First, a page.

From 2008 onwards, other central banks have strengthened financial stability in a big way. The US Federal Reserve has two Vice-Chairs, one responsible for monetary stability and other for supervision. The Bank of England (BoE) has instituted a separate Financial Policy committee and the European Central Bank has been given additional responsibilities for banking supervision. These different financial bodies within the central bank then go on to present their various reports/analysis and communicate to media/people.
However, in RBI’s case, first, the monetary policy meetings have been narrowed to just interest rate decisions. Second, this narrowness has meant that other critical matters are not given due importance. It was puzzling how questions pertaining to demonetisation never became the central agenda for MPC meetings. Third, half of the MPC team, which makes these decisions, is never part of media discussions. Ideally, the entire MPC should answer media questions, but even today it is just the Governor and the Deputy Governors. The three external MPC members (external) are not part of the media discussion and never deal with the media. Other central banks such as the BoE even publish speeches of external MPC members on the central bank’s website.
The RBI issues reports and publications (Financial Stability Report, Trend and Progress of Banking in India) and now needs a proper forum/structure to communicate the findings to the media. One way is to include the financial discussions part of the MPC, but that would weaken the rate-setting body. The RBI should instead take a leaf from other central banks and develop a separate forum for financial markets.
The banking watchdog should first reorganise its top management and allocate all matters pertaining to financial markets to one Deputy Governor, who reports the matters to the Governor. Currently, the RBI allocates sector such as Banks, NBFCs, Co-operatives and the like across different DGs and same is the case with functions such as regulation, supervision and inspection across different DGs. All these have to be organised under one DG who should be accountable and answerable for financial stability.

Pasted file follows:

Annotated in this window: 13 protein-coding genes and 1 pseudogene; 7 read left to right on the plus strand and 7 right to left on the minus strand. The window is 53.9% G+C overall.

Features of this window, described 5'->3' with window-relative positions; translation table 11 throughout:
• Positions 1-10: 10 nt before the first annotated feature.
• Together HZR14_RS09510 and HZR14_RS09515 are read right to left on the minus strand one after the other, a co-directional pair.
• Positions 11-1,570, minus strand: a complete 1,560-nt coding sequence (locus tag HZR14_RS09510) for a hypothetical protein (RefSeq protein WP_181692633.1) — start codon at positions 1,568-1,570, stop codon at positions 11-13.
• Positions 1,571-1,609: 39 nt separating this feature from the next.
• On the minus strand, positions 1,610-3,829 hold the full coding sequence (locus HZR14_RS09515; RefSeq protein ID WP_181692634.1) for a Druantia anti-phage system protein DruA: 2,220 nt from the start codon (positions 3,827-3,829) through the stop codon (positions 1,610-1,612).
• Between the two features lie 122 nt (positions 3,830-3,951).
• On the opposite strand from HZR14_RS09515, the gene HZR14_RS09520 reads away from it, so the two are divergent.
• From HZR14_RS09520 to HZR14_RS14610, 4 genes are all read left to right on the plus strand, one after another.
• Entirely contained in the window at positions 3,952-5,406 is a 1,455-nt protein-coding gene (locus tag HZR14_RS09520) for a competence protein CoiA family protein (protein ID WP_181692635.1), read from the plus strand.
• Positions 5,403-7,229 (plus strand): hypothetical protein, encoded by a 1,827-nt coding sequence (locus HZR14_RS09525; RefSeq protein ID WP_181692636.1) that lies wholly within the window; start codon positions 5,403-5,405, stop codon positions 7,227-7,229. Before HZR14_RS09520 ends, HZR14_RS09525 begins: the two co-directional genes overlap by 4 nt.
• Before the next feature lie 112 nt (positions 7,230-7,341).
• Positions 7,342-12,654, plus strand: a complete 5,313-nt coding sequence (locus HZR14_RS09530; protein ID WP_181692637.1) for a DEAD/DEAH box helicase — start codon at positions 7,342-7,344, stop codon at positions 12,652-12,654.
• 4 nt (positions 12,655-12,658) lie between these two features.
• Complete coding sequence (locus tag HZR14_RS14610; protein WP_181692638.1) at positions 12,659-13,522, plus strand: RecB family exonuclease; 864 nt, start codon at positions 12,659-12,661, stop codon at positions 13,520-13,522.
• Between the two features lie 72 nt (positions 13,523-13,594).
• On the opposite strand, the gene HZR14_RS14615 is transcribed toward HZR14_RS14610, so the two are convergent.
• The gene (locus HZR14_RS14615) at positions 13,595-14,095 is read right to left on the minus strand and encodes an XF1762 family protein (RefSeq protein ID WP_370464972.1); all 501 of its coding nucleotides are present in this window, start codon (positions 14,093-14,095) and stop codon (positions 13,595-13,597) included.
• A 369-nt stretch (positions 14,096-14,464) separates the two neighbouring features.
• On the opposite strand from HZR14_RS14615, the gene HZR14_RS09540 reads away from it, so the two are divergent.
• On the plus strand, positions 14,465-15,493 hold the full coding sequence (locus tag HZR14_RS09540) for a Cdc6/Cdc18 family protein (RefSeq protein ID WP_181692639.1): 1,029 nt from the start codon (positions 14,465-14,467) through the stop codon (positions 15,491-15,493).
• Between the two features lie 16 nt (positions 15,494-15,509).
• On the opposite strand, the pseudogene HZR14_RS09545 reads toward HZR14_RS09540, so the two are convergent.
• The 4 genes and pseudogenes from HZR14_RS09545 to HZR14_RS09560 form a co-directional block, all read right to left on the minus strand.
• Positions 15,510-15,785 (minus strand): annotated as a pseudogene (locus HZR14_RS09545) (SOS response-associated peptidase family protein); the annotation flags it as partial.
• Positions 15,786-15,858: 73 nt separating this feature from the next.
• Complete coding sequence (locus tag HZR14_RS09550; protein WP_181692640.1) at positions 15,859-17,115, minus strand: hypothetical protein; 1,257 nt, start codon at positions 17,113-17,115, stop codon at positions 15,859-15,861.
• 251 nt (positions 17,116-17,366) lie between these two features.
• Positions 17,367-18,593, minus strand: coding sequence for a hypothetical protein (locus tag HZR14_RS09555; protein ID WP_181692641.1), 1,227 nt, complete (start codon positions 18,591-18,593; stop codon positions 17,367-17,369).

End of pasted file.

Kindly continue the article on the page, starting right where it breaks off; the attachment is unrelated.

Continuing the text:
The responsibilities have become more complex after Viral Acharya’s departure. The RBI has three DGs and Acharya’s earlier responsibilities (monetary policy and research) have been allotted to the three remaining DGs. The central bank not only needs a fourth Deputy Governor urgently, but also reallocate tasks under proper heads.
Once we have fixed this responsibility, the idea is to make this one position accountable for all publications and communicating with media or people. Say, after release of the Financial Stability report (FSR), the Deputy Governor in-charge should explain the key findings and developments, along with the Governor.
These changes will go some way in resolving the more pressing problems of building a financial system to protect the savings of the public (That requires a separate piece to elaborate!) They will also streamline the functions of the RBI towards the twin long-term goals of price stability and financial stability and build accountability in the system.(Amol Agrawal is faculty at Ahmedabad University. Views are personal.)Get access to India's fastest growing financial subscriptions service Moneycontrol Pro for as little as Rs 599 for first year. Use the code "GETPRO". Moneycontrol Pro offers you all the information you need for wealth creation including actionable investment ideas, independent research and insights & analysis For more information, check out the Moneycontrol website or mobile app.